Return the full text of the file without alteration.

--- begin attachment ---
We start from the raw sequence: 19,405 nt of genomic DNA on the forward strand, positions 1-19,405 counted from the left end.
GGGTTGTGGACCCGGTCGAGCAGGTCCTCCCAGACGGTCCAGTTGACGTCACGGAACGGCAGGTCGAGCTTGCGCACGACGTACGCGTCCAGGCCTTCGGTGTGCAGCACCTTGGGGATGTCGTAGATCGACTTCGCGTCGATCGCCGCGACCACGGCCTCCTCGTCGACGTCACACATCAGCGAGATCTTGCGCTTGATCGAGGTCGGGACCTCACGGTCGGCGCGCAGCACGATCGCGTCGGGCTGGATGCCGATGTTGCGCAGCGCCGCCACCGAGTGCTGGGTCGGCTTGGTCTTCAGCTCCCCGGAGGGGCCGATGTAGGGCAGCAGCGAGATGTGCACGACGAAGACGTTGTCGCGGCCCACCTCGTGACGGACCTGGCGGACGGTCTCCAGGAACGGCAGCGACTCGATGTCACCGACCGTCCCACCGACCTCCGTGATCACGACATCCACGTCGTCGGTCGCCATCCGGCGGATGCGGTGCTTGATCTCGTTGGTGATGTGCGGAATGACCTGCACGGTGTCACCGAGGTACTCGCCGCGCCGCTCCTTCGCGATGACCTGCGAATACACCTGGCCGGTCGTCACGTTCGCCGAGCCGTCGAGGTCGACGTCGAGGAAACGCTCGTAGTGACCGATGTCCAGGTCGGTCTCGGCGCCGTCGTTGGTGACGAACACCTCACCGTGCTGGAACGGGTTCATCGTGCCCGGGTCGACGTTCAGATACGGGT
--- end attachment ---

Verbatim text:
We start from the raw sequence: 19,405 nt of genomic DNA on the forward strand, positions 1-19,405 counted from the left end.
GGGTTGTGGACCCGGTCGAGCAGGTCCTCCCAGACGGTCCAGTTGACGTCACGGAACGGCAGGTCGAGCTTGCGCACGACGTACGCGTCCAGGCCTTCGGTGTGCAGCACCTTGGGGATGTCGTAGATCGACTTCGCGTCGATCGCCGCGACCACGGCCTCCTCGTCGACGTCACACATCAGCGAGATCTTGCGCTTGATCGAGGTCGGGACCTCACGGTCGGCGCGCAGCACGATCGCGTCGGGCTGGATGCCGATGTTGCGCAGCGCCGCCACCGAGTGCTGGGTCGGCTTGGTCTTCAGCTCCCCGGAGGGGCCGATGTAGGGCAGCAGCGAGATGTGCACGACGAAGACGTTGTCGCGGCCCACCTCGTGACGGACCTGGCGGACGGTCTCCAGGAACGGCAGCGACTCGATGTCACCGACCGTCCCACCGACCTCCGTGATCACGACATCCACGTCGTCGGTCGCCATCCGGCGGATGCGGTGCTTGATCTCGTTGGTGATGTGCGGAATGACCTGCACGGTGTCACCGAGGTACTCGCCGCGCCGCTCCTTCGCGATGACCTGCGAATACACCTGGCCGGTCGTCACGTTCGCCGAGCCGTCGAGGTCGACGTCGAGGAAACGCTCGTAGTGACCGATGTCCAGGTCGGTCTCGGCGCCGTCGTTGGTGACGAACACCTCACCGTGCTGGAACGGGTTCATCGTGCCCGGGTCGACGTTCAGATACGGGT